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Keywords:

  • AFLP;
  • dispersal;
  • genetic structure;
  • metapopulation;
  • migration–drift equilibrium;
  • wandering albatross

Abstract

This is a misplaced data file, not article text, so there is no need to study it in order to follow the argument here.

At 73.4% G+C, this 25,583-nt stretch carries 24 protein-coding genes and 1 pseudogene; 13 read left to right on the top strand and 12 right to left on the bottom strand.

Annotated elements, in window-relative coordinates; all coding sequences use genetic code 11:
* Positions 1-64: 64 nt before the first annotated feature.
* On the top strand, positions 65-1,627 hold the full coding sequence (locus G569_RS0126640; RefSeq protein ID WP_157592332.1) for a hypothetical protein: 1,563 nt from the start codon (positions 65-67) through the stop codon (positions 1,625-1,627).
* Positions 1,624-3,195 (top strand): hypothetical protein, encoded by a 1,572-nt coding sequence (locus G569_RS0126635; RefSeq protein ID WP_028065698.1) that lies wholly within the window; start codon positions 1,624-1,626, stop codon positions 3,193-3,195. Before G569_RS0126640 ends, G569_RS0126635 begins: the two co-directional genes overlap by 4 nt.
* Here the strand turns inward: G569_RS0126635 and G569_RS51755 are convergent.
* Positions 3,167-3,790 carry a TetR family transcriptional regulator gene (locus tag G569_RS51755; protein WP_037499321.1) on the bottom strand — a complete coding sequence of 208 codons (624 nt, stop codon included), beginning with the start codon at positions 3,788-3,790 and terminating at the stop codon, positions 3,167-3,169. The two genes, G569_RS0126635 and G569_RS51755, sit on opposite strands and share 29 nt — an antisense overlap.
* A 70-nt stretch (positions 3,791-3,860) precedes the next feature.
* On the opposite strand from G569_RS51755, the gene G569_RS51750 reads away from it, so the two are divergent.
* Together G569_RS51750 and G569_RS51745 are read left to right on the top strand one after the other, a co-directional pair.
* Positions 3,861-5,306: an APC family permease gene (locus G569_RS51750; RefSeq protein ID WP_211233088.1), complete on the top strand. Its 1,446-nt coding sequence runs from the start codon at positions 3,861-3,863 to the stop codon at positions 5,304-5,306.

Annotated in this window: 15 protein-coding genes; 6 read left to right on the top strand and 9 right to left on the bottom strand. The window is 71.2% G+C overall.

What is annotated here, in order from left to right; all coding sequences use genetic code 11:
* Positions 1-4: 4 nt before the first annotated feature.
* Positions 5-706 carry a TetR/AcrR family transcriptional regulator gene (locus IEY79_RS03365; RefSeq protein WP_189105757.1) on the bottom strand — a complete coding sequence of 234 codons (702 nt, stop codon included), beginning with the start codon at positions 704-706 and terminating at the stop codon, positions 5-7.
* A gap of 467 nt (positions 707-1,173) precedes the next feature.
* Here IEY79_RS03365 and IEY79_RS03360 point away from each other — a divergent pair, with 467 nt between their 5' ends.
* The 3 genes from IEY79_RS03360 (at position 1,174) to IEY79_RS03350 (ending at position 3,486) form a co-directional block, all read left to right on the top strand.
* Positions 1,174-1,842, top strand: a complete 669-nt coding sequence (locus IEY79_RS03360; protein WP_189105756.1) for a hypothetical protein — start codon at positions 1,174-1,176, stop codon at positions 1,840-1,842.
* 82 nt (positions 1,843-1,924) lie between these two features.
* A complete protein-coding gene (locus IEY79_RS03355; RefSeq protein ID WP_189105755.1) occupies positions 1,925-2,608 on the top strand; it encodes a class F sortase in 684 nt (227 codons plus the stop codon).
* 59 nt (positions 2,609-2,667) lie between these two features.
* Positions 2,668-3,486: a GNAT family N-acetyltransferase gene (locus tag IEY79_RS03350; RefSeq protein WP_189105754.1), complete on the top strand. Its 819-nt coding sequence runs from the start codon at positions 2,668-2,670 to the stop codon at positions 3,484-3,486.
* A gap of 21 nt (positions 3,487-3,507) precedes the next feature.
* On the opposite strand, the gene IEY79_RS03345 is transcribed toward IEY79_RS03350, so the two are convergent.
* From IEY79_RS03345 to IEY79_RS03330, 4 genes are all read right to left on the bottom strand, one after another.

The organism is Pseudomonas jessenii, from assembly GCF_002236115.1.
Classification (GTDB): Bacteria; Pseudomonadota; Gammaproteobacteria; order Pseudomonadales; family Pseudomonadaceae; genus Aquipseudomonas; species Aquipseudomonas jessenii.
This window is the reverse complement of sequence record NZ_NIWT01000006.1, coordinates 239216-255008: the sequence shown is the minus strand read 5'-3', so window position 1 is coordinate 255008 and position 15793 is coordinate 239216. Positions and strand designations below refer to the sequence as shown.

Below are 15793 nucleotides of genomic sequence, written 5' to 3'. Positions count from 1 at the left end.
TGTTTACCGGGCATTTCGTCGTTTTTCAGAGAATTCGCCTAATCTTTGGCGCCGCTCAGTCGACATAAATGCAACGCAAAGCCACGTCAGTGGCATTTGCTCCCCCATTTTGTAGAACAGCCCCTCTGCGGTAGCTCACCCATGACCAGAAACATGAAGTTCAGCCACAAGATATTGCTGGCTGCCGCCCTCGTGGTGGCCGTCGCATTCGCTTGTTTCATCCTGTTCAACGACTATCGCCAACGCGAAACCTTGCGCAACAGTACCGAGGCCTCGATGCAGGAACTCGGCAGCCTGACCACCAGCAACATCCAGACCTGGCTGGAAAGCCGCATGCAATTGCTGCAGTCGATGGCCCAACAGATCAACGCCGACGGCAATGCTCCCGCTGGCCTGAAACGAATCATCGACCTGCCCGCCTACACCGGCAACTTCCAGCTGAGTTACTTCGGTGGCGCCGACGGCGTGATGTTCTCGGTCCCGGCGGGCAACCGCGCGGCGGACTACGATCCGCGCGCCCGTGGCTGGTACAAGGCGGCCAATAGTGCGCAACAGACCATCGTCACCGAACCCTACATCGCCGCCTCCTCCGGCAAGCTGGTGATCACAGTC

The philopatric behaviour of albatrosses has intrigued biologists due to the high mobility of these seabirds. It is unknown how albatrosses maintain a system of fragmented populations without frequent dispersal movements, in spite of the long-term temporal heterogeneity in resource distribution at sea. We used both genetic (amplified fragment length polymorphism) and capture–mark–recapture (CMR) data to identify explicitly which among several models of population dynamics best applies to the wandering albatross (Diomedea exulans) and to test for migration–drift equilibrium. We previously documented an extremely low genetic diversity in this species. Here, we show that populations exhibit little genetic differentiation across the species’ range (ΘB < 0.05, where ΘB is an FST analogue). Furthermore, there was no evidence of hierarchical structure or isolation-by-distance. Wright's FST between pairs of colonies were low in general and the pattern was consistent with a nonequilibrium genetic model. In contrast, CMR data collected over the last decades indicated that about one bird per cohort has dispersed among islands. Overall, FST values were not indicative of contemporary dispersal as inferred from CMR data. Moreover, all genotypes grouped together in a cluster analysis, indicating that current colonies may have derived from one ancestral source that had a low genetic diversity. A metapopulation dynamics model including a recent (postglacial) colonization of several islands seems consistent with both the very low levels of genetic diversity and structure within the wandering albatross. Yet, our data suggest that several other factors including ongoing gene flow, recurrent long-distance dispersal and source-sink dynamics have contributed to different extent in shaping the genetic signature observed in this species. Our results show that an absence of genetic structuring may in itself reveal little about the true population dynamics in seabirds, but can provide insights into important processes when a comparison with other information, such as demographic data, is possible.